Young Singaporean CEO turns father’s shoe business into a global brand
Think of Asian shoe design and the “rags-to-riches” story of Malaysian footwear maestro Jimmy Choo comes to mind.
But Singaporean Elizabeth Tan was hesitant to join her father’s footwear business, because she’d seen him struggle to keep it afloat through tumultuous times at the turn of the century, when Asia was hit by a financial crisis and then the Severe Acute Respiratory Syndrome (SARS) outbreak.
“I saw the ups and downs,” Tan told CNBC in an interview. “I wanted to do something different.”
Tight finances put her plans for pursue a degree overseas on hold. Instead, Tan studied history at the National University of Singapore, working part-time jobs including selling credit card plans, mobile phone plans and organising events, to put herself through four years of study.
In the end, though, family ties lured her away from the alternate career path she sought. Tan, who grew up around shoes, said she eventually saw the potential in the family business and decided to give it a shot, armed with a few ideas of her own.
“Family is something that calls back to you,” Tan said.
Tan is now managing director at Heatwave Shoes, a mid-market ladies footwear business that was founded by her father, Tan Guan Huat, in 2001.
She joined the company as a business coordinator in 2008 but soon set her sights on building a global brand, after realizing Heatwave had strong following among young Singaporean working women with penchant for heels – something that was hardly a Singapore-specific phenomenon.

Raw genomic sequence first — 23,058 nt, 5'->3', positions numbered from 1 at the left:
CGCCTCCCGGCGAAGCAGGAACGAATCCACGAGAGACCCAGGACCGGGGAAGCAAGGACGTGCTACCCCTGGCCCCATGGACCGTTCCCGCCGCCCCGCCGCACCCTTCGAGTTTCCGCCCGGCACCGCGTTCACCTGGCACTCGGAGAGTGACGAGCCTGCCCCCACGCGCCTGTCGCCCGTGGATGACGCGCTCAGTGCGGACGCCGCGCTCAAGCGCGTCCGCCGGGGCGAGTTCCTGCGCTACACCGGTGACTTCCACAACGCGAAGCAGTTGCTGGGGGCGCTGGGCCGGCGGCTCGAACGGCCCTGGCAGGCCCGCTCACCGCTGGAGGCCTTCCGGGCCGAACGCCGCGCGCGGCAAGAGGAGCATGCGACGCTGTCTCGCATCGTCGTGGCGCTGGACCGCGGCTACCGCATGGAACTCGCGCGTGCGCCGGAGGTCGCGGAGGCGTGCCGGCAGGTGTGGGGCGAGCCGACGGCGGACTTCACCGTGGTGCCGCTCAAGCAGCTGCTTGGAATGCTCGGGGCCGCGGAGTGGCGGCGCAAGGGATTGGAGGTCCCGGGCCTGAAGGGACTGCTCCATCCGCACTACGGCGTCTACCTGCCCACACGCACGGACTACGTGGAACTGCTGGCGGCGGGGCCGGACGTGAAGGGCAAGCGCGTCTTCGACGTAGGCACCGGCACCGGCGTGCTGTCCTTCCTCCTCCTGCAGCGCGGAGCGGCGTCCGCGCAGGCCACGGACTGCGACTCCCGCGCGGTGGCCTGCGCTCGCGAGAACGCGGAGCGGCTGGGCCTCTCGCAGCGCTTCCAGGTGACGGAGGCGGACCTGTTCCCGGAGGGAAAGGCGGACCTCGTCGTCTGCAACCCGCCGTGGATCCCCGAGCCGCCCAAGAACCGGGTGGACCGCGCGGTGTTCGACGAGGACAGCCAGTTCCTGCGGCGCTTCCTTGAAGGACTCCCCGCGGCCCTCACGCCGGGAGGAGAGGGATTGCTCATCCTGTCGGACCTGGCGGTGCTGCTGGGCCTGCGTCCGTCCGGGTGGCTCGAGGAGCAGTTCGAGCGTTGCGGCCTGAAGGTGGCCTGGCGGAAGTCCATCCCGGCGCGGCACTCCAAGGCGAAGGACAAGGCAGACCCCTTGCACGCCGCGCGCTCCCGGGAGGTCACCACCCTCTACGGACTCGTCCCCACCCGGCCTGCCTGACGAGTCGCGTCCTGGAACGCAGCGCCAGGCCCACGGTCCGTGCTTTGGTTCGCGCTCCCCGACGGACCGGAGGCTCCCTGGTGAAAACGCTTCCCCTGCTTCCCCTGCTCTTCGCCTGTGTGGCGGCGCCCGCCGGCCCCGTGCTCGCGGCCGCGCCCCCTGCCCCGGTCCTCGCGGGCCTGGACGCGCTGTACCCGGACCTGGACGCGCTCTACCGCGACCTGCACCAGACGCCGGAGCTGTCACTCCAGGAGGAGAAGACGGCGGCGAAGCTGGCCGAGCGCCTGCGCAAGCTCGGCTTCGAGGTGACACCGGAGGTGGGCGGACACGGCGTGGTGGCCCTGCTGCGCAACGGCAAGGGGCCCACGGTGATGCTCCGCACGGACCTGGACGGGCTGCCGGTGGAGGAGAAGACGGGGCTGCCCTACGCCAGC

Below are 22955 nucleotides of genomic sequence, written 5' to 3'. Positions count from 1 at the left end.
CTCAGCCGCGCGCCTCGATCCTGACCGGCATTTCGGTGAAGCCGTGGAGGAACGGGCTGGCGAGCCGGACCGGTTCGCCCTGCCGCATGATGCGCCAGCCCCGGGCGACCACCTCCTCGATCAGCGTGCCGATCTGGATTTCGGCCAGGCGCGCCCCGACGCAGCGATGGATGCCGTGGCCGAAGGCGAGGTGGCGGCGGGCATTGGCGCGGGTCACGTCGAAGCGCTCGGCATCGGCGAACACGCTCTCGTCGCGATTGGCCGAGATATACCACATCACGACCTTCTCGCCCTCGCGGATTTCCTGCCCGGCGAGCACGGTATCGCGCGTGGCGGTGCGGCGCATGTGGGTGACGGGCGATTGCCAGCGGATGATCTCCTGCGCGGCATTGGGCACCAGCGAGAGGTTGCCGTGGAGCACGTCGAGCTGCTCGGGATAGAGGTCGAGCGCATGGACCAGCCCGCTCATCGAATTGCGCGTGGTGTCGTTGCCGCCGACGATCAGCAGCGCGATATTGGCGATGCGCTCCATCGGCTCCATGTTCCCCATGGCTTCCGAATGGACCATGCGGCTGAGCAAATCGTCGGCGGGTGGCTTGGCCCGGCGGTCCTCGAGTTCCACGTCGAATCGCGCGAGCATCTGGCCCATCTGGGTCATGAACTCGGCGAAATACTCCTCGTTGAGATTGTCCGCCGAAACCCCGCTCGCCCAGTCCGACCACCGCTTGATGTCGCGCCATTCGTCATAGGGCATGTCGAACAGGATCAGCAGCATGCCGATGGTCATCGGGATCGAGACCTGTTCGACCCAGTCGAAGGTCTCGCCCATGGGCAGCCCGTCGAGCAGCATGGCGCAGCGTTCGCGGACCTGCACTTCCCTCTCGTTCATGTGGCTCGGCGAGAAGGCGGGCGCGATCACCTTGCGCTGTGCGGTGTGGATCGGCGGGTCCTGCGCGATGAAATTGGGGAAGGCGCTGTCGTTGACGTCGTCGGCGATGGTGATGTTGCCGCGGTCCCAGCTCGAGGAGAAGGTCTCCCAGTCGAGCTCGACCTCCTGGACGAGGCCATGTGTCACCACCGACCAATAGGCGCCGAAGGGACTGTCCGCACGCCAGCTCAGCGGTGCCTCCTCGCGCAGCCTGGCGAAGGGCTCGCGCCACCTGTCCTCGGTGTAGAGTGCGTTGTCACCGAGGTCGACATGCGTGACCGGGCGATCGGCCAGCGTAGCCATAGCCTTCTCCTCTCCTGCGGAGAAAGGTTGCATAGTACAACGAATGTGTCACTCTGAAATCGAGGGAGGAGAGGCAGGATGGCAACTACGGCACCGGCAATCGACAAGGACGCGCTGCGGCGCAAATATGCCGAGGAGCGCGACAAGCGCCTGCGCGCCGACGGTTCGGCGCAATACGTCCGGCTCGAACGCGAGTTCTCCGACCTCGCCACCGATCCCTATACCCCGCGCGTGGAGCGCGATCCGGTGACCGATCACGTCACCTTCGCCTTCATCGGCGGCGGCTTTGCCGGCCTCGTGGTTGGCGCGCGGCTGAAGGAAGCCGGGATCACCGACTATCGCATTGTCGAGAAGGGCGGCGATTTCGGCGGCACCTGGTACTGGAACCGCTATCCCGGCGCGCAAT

“I think branding is something that was very new to my dad because he came from a generation where it was all about products and pricing,” Tan said. “When I came on board, I was able to bring value in that aspect, by knowing what our generation wants, what kind of shopping experience they want.”
Her father is a self-taught shoe designer, who spent nearly two decades designing and manufacturing shoes for local brands such as Tangs Studios. Now, having handed the business’s reins over to his daughter, he trains the company’s new generation of production and design staff.
The company has 56 stores in Singapore, Indonesia, Malaysia, Myanmar, Vietnam, the Philippines, Cambodia and further afield in markets such as Dubai and Qatar. The shoes are designed in-house and produced in factories in Malaysia that are either owned by Tan’s family or ones that exclusively produce Heatwave products. Tan said this allowed Heatwave to better maintain quality control and quickly adapt to customer feedback.
Heatwave has now partnered with Arvind Sports Lifestyle, a recent venture started by India’s largest integrated textile companies, to enter the major cities of Delhi and Mumbai. Heatwave will officially launch in India on July 25.
The country’s growing middle class made it an attractive prospect for mid-market foreign brands such as Heatwave, as Tan and Arvind Sports Lifestyle’s CEO Rajiv Mehta told CNBC.
“It’s a big market, and a big plan,” Tan said, of a schedule that involves opening about 50 Indian stores by 2019.
A challenge faced by many family businesses that expand into new markets face is that what works in one country, may not work in another.
“Expanding overseas is not a simple exercise of replicating the existing business model,” Ng Siew Quan, Asia Pacific entrepreneurial and private clients leader at PwC Singapore, told CNBC by email. “As they globalise, family businesses must account for the cultural differences in different territories and adapt.”
This is something Tan has prepared for. “In India, their style is much more casual,” she said. Many Indian women preferred flats and ethnic-designed footwear over high heels and Heatwave planned to expand its range of casual footwear to cater to the audience, she added.
Heatwave had also ventured into e-commerce, necessitated by high rental costs of running brick-and-mortar stores, while maintaining a lean workforce and adjusting to the retail trend of offline-to-online sales.
“E-commerce is something that as a Singaporean brand, we have to focus on and adapt to,” Tan said.
Regardless of the platform, though, Tan said that there were two elements that were fundamental to her father’s business ideals, and remained so for her: quality and affordability.
“We felt, why not just make it affordable so more people can have it?”